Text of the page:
We are a 3 piece Instrumental Progressive Metal band from the North of JHB, South Africa. Kyle Williams on Drums, Craig Goudge on Guitars and Matt Bairstow on Bass.
We started in 2009 with the intention of being a “normal” metal band, but as time went by we decided to take the leap and continue as an Instrumental band.
All 3 of us like to consider ourselves as serious musicians and we’d all like to make a solid career out of music, being in an Instrumental band really helps us push ourselves as musicians.

You had a killer gig at RAMfest 2014 and were one of the tightest bands featured. Tell us about your preparation leading up to that gig?

Wow, Thanks for that! It was our biggest show to date, and when we found out, we were actually pretty nervous as to how we would be received by the people at RAMfest. Being a 3-piece band on a big stage is quiet a daunting thought, especially as we don’t have a “frontman” to entertain the crowd. Luckily we had just released “Barriers” which has a few interludes, so we used some of them to open the set up and fill up that awkward silence. We think it worked out well!

What was performing at RAMfest like for you and what was your favourite part?

Honestly it was one of our best shows ever, we were really happy with how we played, we made very few mistakes and the crowd was really awesome. It was certainly our biggest crowd ever and any musician will tell you how awesome it is playing in front of a whole lot of people who actually care about what you are doing.
I think we can all agree that our favourite part was watching Biffy Clyro and Killswitch Engage!

Which local bands do you look up to and aspire to?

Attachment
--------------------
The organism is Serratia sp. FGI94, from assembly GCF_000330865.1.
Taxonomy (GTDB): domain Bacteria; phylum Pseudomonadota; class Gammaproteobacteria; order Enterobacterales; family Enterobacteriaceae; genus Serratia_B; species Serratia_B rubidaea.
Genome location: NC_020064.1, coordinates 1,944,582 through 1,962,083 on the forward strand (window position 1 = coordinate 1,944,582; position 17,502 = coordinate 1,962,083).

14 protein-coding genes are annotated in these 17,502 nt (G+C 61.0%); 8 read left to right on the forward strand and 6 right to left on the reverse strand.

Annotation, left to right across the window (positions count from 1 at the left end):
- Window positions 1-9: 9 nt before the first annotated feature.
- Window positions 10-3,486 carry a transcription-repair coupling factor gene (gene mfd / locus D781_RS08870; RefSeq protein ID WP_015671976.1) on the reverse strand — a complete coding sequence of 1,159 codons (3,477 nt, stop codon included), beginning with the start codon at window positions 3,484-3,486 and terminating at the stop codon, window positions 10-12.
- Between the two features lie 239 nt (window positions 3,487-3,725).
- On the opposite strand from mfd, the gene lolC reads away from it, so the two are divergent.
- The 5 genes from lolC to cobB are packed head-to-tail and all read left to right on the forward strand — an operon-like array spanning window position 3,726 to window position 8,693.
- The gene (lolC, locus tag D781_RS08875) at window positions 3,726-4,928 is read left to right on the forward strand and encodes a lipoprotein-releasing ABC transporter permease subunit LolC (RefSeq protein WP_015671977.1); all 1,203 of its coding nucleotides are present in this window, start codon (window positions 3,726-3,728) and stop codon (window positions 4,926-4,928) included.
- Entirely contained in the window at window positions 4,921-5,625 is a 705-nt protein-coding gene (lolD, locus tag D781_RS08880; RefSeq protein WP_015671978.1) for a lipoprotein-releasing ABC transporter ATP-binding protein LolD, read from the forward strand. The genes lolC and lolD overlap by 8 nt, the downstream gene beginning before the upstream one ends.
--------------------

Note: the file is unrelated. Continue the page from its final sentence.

We all grew up listening to 16 Stitch, they were huge role models to us. Now we get to play with Newtown Knife Gang, which really is a pleasure and honour! It’s great to see them doing so well at the moment.
Which international bands do you look up to and aspire to?
There are far too many to name here, we are influenced heavily by the Progressive metal movement happing at the moment, bands like Animals as Leaders, Exivious, Cloudkicker, Scale the Summit and Periphery are really pushing boundaries and that’s what we aim to do here in the Local market.
Apart from that we are all into very different kinds of music, Kyle loves his Jazz, Fusion and very “abstract/ progressive” music, Craig is big into his “acoustic” stuff – people like John Gomm and Andy Mcee, he also grew up with a lot of Punk Rock. Matt loves his Progressive and Melodic metal as well as the weirder stuff like T.R.A.M and anything Victor Wooten is doing.

What other local music festivals are you keen to play at and why?

Oppikoppi! We have been to a couple of them and they are always so well attended. The bands that they book are always brilliant. We would love to be a part of their 20th anniversary this year.

What is the vibe like between the band members and who portrays what character?

We are all best friends, being a 3 piece is a lot easier in that respect, there’s never much tension but if there is we always sort it out like grownups. We all get along so well and that really helps when it comes to touring and being in confined spaces for long periods of time.
Kyle is the perfectionist of the band, he makes sure everything is perfect and if it isn’t, we will know about it. He also does all our recordings and click tracks